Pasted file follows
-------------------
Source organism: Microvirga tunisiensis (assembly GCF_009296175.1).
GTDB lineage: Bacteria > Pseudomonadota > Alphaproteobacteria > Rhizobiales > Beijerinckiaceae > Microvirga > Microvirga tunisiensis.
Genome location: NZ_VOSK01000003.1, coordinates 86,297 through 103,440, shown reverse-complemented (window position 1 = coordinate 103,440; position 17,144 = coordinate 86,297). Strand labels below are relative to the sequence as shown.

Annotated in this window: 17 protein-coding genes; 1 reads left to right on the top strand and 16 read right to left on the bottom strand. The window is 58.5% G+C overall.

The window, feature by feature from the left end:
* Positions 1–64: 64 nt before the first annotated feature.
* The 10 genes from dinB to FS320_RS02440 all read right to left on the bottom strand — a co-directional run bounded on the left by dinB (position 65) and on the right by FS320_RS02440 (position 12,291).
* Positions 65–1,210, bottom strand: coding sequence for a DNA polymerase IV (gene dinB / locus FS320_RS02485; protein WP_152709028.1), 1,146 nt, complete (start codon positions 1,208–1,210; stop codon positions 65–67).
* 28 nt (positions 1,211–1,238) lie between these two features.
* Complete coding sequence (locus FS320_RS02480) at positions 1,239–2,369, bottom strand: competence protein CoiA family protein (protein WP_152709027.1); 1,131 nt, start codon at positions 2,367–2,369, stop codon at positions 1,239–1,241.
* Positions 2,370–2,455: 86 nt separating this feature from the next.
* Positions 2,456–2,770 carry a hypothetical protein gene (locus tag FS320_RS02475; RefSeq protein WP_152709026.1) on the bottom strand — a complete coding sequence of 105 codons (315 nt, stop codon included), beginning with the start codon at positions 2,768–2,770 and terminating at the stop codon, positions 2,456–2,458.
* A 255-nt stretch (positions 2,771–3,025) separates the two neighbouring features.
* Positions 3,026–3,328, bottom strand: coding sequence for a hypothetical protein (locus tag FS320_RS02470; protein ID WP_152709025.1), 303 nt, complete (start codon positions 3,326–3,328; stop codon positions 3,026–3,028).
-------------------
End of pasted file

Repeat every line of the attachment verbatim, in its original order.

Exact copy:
Source organism: Microvirga tunisiensis (assembly GCF_009296175.1).
GTDB lineage: Bacteria > Pseudomonadota > Alphaproteobacteria > Rhizobiales > Beijerinckiaceae > Microvirga > Microvirga tunisiensis.
Genome location: NZ_VOSK01000003.1, coordinates 86,297 through 103,440, shown reverse-complemented (window position 1 = coordinate 103,440; position 17,144 = coordinate 86,297). Strand labels below are relative to the sequence as shown.

Annotated in this window: 17 protein-coding genes; 1 reads left to right on the top strand and 16 read right to left on the bottom strand. The window is 58.5% G+C overall.

The window, feature by feature from the left end:
* Positions 1–64: 64 nt before the first annotated feature.
* The 10 genes from dinB to FS320_RS02440 all read right to left on the bottom strand — a co-directional run bounded on the left by dinB (position 65) and on the right by FS320_RS02440 (position 12,291).
* Positions 65–1,210, bottom strand: coding sequence for a DNA polymerase IV (gene dinB / locus FS320_RS02485; protein WP_152709028.1), 1,146 nt, complete (start codon positions 1,208–1,210; stop codon positions 65–67).
* 28 nt (positions 1,211–1,238) lie between these two features.
* Complete coding sequence (locus FS320_RS02480) at positions 1,239–2,369, bottom strand: competence protein CoiA family protein (protein WP_152709027.1); 1,131 nt, start codon at positions 2,367–2,369, stop codon at positions 1,239–1,241.
* Positions 2,370–2,455: 86 nt separating this feature from the next.
* Positions 2,456–2,770 carry a hypothetical protein gene (locus tag FS320_RS02475; RefSeq protein WP_152709026.1) on the bottom strand — a complete coding sequence of 105 codons (315 nt, stop codon included), beginning with the start codon at positions 2,768–2,770 and terminating at the stop codon, positions 2,456–2,458.
* A 255-nt stretch (positions 2,771–3,025) separates the two neighbouring features.
* Positions 3,026–3,328, bottom strand: coding sequence for a hypothetical protein (locus tag FS320_RS02470; protein ID WP_152709025.1), 303 nt, complete (start codon positions 3,326–3,328; stop codon positions 3,026–3,028).